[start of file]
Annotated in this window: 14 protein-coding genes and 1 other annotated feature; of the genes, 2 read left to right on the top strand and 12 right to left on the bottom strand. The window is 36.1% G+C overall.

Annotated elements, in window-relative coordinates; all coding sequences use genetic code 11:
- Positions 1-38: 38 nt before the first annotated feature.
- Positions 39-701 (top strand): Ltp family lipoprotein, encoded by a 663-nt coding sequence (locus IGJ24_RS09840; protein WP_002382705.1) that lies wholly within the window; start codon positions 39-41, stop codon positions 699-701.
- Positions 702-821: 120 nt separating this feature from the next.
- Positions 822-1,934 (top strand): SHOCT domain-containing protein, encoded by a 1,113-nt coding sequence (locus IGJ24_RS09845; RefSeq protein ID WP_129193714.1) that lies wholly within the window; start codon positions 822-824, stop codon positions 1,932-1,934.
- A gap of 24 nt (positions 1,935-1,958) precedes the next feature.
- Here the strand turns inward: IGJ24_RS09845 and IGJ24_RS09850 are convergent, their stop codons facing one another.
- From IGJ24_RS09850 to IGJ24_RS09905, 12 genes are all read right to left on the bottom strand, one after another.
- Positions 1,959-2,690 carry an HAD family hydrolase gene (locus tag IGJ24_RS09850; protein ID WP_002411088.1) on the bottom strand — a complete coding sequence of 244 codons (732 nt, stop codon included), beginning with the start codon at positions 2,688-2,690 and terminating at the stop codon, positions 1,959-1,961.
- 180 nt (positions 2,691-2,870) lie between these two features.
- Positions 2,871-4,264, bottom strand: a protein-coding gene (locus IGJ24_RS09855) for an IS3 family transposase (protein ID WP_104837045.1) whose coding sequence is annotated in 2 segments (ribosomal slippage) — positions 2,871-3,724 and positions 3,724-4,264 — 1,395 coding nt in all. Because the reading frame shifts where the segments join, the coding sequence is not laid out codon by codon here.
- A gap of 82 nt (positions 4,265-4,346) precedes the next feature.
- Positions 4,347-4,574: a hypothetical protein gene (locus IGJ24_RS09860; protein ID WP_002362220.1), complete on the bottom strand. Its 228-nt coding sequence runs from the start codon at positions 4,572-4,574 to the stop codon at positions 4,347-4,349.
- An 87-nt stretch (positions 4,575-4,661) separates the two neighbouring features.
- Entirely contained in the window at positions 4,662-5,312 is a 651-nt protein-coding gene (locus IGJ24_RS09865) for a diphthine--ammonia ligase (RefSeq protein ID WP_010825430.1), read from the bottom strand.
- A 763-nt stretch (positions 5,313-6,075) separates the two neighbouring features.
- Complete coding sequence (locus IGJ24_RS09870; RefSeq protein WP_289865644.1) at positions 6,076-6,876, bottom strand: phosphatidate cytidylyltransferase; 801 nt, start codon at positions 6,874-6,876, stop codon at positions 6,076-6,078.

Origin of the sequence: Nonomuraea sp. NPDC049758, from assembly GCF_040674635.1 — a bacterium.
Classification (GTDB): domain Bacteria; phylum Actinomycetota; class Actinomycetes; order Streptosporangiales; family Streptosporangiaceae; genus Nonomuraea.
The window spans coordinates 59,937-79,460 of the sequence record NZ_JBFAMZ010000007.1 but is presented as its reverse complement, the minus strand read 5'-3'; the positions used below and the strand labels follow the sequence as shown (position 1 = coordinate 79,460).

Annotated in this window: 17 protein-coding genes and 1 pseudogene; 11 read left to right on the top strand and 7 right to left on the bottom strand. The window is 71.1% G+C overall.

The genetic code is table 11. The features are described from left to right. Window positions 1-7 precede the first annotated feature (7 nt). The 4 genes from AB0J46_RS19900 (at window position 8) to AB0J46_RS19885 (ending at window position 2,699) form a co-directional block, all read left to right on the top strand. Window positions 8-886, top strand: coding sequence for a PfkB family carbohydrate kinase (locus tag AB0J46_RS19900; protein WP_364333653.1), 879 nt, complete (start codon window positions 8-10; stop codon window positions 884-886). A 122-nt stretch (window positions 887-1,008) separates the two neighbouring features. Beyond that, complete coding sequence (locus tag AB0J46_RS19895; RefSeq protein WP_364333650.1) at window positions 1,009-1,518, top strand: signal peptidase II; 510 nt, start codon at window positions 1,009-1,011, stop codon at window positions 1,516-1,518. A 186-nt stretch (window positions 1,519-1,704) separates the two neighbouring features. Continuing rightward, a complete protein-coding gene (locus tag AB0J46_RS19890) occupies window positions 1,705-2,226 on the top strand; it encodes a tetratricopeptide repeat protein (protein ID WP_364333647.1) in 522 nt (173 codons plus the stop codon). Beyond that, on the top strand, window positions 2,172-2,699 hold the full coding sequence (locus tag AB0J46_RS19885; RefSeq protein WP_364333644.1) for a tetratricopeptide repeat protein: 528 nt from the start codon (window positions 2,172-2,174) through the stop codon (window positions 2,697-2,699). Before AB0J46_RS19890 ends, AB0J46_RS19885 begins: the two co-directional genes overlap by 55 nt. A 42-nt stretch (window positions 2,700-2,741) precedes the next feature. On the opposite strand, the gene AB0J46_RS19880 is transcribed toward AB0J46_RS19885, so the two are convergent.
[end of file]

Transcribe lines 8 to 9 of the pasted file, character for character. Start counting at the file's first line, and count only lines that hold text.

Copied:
- Here the strand turns inward: IGJ24_RS09845 and IGJ24_RS09850 are convergent, their stop codons facing one another.
- From IGJ24_RS09850 to IGJ24_RS09905, 12 genes are all read right to left on the bottom strand, one after another.